Australia | 1993 | 90 minutes | Color | 35mm/DVD | Order No. 99426
BEDEVIL is the stunning debut feature from Tracey Moffatt (NIGHT CRIES, NICE COLORED GIRLS) and the first feature directed by an Australian Aboriginal woman.
"BEDEVIL captures the allusive quality of parochial, local, familial ghost stories, the sort of stories that are passed down through generations, that are repeated and embroidered upon so that eventually they are woven into quotidian discourse and a passing reference can evoke a complex texture of ghostliness.” — Lesley Stern, Photofile
“Speaks of the ghosts that haunt our histories.”
“Frequently dazzling tapestry.”
“A stunning visual assault which envelops the ideas she initiated in her short film, Night Cries.”
SCREENING HIGHLIGHTS AND AWARDS
- Vancouver Film Festival
- Sydney Film Festival
- Melbourne Film Festival
- Cannes Film Festival
- The Museum of Modern Art
Australian photographer and filmmaker. After graduating from Queensland College of Art, Brisbane (1982), she moved to Sydney, later dividing her time between Sydney and New York. Moffat began her career as an experimental filmmaker and as a producer of music videos, and she continued making films after establishing herself as a photographer. Her concern with power relations is demonstrated in the series Scarred for Life (nine offset lithographs, 1994), which juxtapose photographs of children with text, mimicking the layout of Life magazine during the 1960s. Useless, 1974 (1994; priv. col., see B. Reinhardt, ed., p. 21), shows a young girl cleaning a car in a suburban setting; the text beneath reads ‘Her father's nickname for her was “useless.”’ In the late 1990s she focused on the relationship between Australian Aborigines and white colonial settlers. The highly atmospheric series Laudanum (19 photo-engravings, 1998; Frankfurt, L. A. Gal.) shows the relationship between a woman and her aboriginal servant. Based on Pauline Reage's erotic novel Story of O (1954), it presents two actors posing in a variety of locations around a large house, suggesting sexual and power relations laced with narcotic hysteria. The use of photogravure and deliberately flawed prints heightens the ambience, informed by late 19th century photography as well as by Expressionist Cinematic techniques of shadow and distortion. The typically dreamlike quality of these works creates a space in which actors can embody wider sexual and social conflicts.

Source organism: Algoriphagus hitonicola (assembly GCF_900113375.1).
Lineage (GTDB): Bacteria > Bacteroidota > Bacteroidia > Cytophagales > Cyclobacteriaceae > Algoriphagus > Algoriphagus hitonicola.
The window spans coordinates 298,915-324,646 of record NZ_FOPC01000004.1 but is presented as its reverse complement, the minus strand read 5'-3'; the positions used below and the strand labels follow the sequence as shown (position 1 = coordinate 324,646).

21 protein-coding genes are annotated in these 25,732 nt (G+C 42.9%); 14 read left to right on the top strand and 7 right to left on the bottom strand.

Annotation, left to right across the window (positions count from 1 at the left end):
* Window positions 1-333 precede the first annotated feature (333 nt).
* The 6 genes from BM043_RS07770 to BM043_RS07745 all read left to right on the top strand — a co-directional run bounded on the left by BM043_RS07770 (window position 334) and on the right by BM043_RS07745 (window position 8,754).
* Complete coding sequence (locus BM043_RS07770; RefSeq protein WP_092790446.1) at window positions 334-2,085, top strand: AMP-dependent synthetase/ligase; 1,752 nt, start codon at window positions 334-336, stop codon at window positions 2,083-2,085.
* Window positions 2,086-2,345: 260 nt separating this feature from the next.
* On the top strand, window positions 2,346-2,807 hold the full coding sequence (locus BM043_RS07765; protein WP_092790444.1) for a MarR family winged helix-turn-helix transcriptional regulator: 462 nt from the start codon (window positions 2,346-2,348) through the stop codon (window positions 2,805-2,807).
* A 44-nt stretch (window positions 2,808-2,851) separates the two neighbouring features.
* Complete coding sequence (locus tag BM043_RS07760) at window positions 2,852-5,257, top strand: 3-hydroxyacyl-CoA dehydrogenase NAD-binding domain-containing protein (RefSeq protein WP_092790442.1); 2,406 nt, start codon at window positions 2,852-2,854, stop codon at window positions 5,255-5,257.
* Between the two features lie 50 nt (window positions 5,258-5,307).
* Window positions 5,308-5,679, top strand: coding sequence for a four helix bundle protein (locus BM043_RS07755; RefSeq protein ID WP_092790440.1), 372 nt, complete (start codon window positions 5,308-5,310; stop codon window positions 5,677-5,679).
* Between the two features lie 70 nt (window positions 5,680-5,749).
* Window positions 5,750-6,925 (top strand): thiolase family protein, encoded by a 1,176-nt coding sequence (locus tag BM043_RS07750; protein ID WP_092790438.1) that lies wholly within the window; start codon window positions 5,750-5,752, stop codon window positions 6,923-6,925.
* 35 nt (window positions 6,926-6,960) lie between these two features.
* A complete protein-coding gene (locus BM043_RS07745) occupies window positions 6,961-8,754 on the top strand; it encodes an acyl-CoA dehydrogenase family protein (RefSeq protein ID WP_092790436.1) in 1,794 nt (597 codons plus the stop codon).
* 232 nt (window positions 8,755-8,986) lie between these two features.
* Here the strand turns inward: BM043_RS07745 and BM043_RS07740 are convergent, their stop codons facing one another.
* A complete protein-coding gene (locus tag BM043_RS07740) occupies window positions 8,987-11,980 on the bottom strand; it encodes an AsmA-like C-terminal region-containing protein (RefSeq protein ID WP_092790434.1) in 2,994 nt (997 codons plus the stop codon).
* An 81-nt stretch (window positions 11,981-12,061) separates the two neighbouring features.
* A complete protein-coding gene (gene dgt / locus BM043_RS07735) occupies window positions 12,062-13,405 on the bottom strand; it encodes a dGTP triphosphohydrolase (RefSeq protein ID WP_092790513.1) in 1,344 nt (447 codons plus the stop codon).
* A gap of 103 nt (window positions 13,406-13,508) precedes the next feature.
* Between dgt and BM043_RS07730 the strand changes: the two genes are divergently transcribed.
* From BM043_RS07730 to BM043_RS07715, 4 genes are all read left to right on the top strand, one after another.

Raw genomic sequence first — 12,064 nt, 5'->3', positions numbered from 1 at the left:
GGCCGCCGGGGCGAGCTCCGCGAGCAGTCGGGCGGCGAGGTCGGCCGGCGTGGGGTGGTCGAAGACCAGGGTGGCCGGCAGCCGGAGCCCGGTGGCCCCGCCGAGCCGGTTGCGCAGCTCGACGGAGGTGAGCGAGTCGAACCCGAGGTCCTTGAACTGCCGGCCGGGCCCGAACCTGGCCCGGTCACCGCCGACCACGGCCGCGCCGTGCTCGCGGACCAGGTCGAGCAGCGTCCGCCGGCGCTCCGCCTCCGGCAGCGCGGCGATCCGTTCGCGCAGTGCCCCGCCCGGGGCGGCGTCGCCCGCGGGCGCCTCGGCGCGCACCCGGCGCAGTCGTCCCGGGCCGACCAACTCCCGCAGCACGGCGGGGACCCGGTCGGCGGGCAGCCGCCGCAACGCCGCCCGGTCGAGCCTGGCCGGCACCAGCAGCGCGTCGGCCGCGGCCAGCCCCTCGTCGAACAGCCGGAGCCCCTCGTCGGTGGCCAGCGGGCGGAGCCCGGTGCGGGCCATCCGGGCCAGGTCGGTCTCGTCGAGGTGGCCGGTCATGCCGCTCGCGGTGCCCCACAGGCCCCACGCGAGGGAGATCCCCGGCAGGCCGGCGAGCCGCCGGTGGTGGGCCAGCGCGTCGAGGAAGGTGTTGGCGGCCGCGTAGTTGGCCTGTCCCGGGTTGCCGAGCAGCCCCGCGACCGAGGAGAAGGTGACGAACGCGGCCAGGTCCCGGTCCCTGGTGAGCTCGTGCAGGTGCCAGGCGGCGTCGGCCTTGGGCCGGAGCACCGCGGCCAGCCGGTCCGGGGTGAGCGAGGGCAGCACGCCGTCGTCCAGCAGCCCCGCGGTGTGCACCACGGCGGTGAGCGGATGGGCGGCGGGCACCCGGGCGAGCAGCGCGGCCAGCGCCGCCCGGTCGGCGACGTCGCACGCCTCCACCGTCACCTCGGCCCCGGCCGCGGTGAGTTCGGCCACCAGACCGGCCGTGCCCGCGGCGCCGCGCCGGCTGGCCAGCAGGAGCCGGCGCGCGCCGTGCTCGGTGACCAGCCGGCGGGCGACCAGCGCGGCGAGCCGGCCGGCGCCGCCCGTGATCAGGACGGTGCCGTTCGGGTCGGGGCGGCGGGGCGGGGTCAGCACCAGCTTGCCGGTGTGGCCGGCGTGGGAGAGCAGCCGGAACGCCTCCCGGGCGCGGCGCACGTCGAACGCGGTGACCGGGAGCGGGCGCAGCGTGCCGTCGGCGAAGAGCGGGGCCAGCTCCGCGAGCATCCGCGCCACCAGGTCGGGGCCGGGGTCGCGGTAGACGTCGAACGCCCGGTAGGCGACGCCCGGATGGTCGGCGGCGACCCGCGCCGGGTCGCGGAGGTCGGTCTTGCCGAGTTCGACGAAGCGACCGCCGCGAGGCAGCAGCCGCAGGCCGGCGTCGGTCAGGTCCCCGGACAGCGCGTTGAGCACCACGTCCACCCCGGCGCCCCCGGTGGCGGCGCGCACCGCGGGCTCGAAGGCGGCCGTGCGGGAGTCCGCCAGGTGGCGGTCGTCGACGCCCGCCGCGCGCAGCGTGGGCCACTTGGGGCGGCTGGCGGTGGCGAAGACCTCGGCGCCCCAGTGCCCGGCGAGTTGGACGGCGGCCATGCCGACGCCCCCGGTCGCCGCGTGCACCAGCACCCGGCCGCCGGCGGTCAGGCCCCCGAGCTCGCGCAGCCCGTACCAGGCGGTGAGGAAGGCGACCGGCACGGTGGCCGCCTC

In 2017 she represented Australia at the 57th Venice Biennale with her solo exhibition, "My Horizon". Her works are held in the collections of the Tate,Museum of Contemporary Art, Los Angeles, National Gallery of Australia, Art Gallery of South Australia and Art Gallery of New South Wales. She currently lives in Sydney and New York. (03/19)